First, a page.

It’s 2019 and a plant-based burger is no longer a mash-up of legumes, veggies, herbs and a flax egg to hold it all together. No longer is a veggie burger literally a burger made up of veggies, with the only resemblance to its carnivorous counterpart, its patty shape.
Two companies – Impossible Foods and Beyond Meat, have redefined the plant-based burger by each creating their own version of a meat free burger that looks like, feels like and tastes like a meat burger. They even bleed. Instead of a list of vegetables, their ingredient list is full of plant-based proteins (pea protein in the Beyond Meat burger and Wheat and Potato protein in the Impossible Burger), ingredients that give it that meat like colour (Beet juice extract in Beyond Meat and Heme protein in Impossible Foods) and a bunch of others that are apparently all found in nature. No GMOs, no artificial ingredients. The total ingredients tally up to 21 in the Beyond the Meat Burger and 18 in the Impossible Burger, a lot more than in your traditional plant-based burger.
The goal of both companies is to create a meat alternative that is so convincingly like meat, it will encourage more people to switch their meat options for plant-based options (better for the environment). It also gives plant-based eaters who crave that meat taste and texture, a way to satisfy their cravings while still being able to be plant based.
Beyond the Meat burger is available locally (only in select restaurants like Lexi’s Eatery, Hudson’s Burgers, Vegan Protein Test Kitchen or online here ), while the Impossible Burger is not. The Impossible Burger has been certified both Kosher and Halaal, while the Beyond the Meat burgers are not all certified (some have just gotten certified, are but you need to check).
I tried the Impossible Burger during a recent trip to Los Angeles and am here to share my impossible experience. The Impossible burger uses Heme protein to give it’s burger that meaty look, feel and taste. Heme is an essential molecule found in every living plant and animal. The heme used in the Impossible Burger comes from the roots of soy plants. It’s called soy leghemoglobin. That is then inserted it into a genetically engineered yeast which is fermented and multiples to produce a lot of heme. That forms the main component of the Impossible Burger which is then added to a host of other ingredients to create a burger that looks, feels and tastes like meat. Meat from plants.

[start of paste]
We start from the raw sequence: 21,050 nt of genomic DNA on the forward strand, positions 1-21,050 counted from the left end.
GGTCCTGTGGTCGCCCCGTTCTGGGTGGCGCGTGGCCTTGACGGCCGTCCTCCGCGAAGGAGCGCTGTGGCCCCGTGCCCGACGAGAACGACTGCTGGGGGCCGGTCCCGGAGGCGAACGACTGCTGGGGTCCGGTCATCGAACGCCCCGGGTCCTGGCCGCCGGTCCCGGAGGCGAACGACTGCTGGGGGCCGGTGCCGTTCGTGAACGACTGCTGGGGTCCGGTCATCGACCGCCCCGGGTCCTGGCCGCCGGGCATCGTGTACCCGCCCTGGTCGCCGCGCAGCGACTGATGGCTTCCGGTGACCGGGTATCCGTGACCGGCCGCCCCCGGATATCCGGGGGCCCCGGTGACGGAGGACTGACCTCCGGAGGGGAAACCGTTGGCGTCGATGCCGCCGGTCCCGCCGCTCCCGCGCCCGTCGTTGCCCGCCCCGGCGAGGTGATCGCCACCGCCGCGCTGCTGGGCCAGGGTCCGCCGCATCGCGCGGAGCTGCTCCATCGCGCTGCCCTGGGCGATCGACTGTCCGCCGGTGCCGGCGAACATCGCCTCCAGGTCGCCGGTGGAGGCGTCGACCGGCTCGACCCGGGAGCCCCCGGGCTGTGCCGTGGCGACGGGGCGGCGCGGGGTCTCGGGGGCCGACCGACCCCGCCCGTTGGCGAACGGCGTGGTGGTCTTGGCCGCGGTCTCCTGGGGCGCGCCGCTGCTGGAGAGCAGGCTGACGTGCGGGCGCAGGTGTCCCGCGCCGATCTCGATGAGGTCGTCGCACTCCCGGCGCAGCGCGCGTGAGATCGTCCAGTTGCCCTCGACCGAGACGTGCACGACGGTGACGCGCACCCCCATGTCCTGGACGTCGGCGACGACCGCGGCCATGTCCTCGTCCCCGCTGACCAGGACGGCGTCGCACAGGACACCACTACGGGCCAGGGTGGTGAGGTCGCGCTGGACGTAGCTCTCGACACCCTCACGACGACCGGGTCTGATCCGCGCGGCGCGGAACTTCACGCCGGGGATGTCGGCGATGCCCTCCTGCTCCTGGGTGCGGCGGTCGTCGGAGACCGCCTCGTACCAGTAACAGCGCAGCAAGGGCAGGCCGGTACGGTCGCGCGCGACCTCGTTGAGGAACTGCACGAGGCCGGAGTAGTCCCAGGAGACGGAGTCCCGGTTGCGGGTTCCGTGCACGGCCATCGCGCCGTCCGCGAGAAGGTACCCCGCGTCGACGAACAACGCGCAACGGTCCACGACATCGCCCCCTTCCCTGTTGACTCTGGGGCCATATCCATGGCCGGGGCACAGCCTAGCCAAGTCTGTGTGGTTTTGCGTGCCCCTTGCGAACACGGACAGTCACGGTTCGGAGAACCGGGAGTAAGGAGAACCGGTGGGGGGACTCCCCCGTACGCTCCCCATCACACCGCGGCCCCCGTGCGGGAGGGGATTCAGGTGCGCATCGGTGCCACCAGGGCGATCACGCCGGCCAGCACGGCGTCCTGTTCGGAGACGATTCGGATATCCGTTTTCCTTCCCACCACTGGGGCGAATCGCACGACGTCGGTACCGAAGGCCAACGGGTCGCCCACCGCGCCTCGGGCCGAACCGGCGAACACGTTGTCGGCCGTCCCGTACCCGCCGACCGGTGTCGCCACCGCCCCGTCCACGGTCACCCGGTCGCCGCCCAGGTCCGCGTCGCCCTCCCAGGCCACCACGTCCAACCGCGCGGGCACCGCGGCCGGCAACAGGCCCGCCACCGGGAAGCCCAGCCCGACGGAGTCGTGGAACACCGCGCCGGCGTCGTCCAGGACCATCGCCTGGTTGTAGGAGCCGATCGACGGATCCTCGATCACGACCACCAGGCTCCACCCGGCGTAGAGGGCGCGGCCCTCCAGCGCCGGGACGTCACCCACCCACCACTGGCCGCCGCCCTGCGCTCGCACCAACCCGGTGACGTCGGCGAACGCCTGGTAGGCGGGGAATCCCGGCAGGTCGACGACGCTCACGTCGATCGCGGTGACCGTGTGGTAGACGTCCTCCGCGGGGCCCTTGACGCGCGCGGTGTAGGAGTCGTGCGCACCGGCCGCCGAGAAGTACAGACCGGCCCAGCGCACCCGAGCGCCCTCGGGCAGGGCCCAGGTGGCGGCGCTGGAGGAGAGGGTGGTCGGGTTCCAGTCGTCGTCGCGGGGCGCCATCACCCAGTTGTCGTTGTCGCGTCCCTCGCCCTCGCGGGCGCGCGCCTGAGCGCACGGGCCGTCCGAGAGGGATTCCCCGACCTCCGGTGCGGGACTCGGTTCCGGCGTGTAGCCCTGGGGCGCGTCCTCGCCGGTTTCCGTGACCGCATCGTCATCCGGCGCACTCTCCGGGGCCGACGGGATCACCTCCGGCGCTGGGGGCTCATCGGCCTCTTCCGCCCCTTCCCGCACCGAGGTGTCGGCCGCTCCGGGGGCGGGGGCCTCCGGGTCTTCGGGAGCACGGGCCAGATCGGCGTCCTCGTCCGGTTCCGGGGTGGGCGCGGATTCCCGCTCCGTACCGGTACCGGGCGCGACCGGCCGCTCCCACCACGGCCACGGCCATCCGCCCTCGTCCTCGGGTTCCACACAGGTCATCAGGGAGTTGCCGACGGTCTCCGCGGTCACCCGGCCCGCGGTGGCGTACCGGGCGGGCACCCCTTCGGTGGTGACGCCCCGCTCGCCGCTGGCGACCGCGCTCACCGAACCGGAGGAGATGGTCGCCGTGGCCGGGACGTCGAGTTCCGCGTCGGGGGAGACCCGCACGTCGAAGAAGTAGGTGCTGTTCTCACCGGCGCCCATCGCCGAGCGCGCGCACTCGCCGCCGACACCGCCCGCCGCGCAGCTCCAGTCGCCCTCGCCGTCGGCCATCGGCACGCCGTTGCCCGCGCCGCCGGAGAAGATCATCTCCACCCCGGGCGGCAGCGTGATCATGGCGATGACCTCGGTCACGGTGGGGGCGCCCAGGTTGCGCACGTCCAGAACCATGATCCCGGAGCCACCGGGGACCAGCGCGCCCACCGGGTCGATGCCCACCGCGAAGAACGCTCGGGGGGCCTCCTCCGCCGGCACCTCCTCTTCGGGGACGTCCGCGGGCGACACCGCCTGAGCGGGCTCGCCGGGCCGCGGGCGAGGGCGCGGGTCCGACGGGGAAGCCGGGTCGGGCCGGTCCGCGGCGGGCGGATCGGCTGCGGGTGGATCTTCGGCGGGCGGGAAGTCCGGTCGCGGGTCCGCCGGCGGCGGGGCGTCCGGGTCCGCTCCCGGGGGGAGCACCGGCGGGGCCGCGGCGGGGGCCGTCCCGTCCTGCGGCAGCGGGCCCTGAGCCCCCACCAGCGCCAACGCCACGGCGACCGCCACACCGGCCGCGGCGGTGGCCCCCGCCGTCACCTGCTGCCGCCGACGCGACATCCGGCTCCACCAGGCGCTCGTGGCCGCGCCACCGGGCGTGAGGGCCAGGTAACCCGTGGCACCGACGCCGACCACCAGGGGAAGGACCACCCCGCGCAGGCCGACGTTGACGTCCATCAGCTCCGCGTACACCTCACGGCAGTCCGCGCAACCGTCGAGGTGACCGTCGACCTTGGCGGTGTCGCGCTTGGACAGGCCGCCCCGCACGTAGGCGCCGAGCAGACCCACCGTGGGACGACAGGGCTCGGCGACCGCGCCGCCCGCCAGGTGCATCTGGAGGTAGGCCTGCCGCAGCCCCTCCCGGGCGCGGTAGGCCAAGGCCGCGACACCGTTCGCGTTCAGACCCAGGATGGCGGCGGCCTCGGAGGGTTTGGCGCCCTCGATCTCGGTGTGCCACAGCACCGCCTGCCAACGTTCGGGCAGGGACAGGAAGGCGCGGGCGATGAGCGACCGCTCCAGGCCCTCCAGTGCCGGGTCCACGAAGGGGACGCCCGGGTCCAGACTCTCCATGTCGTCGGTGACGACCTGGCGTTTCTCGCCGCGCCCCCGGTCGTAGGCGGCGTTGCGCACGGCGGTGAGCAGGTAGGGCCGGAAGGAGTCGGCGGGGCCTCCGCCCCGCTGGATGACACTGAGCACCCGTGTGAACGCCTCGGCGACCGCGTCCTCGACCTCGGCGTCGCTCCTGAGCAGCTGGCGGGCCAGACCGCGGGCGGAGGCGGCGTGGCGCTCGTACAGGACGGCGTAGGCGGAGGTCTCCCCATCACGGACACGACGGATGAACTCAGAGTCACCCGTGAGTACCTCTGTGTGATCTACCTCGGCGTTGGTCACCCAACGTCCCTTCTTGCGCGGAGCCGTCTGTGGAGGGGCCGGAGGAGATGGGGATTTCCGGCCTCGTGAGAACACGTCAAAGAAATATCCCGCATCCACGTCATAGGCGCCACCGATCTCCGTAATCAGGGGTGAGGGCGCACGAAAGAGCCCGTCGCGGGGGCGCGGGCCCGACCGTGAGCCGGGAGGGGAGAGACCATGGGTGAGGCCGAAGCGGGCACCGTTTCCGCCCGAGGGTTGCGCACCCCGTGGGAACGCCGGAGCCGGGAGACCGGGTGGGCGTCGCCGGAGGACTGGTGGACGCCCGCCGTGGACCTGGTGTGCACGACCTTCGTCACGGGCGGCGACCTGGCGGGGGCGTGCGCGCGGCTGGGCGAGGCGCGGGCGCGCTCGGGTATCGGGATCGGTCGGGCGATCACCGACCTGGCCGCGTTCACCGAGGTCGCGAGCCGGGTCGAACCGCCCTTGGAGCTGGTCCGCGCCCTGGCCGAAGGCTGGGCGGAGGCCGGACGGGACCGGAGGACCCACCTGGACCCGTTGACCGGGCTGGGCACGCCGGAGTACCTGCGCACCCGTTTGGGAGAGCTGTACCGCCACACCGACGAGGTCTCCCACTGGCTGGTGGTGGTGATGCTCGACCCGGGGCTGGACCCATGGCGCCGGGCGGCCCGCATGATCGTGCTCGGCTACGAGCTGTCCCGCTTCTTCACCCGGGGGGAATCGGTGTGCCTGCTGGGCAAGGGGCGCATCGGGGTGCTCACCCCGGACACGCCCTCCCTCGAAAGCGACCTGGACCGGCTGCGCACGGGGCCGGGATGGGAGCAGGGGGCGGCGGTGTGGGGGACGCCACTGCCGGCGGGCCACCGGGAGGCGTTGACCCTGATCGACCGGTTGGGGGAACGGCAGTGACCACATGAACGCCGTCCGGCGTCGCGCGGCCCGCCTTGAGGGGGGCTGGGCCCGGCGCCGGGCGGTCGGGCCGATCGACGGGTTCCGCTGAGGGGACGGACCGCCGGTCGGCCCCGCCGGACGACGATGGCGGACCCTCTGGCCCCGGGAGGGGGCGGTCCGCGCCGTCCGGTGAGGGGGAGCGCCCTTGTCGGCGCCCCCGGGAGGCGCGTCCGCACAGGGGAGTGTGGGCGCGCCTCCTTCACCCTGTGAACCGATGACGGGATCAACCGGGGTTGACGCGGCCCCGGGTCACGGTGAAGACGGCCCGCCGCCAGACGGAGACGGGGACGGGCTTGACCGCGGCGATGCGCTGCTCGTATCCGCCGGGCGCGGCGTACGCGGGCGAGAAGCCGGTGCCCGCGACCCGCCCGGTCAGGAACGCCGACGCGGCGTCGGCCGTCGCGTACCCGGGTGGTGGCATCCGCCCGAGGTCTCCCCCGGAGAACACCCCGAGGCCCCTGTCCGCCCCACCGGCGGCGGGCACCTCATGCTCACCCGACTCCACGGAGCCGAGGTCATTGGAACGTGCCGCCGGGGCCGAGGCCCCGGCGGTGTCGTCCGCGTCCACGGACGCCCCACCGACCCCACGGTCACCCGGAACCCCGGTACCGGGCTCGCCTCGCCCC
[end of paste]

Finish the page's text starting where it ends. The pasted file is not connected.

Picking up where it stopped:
My impossible burger arrived inside a pretzel bun, on a bed of lettuce, tomatoes, pickles and sriracha mayo. It looked exactly like a meat burger. The patty had that distinct ground beef look and was browned exactly like a meat burger would be. Mine was prepared “well done” and didn’t have that pink, rare meat look, so no, it did not bleed. If you break off a piece and look closely (as I did) you can tell it’s not meat, but on the whole, it’s a pretty convincing match for a beef burger.
It had the same chewy texture of meat and wasn’t flimsy or falling apart like some veggie burgers do. It felt like biting into a meat burger.
Eaten as a burger (with a roll, lettuce, tomato and sauce) it tastes exactly like meat. But, when I tore off a piece and had a taste of the patty alone, it tasted less like meat. It had, almost a cashew taste, although cashews are not on the ingredient list. My biggest issue with the burger, taste wise, was that it was a bit bland and could have done with a heavier spicing. It did, however, leave me with that same distinct burger aftertaste in my mouth and the feeling that I had just eaten a burger.
Overall, the Impossible Burger is the most meat like non meat burger I have ever tasted and can easily be mistaken for a meat burger. It is a great choice for someone wanting to cut back on meat (but still wanting a burger) or a non-meat eater who has been craving a real burger.
Zissy is the co-founder of Nutreats. She likes to make things, do things and wear things.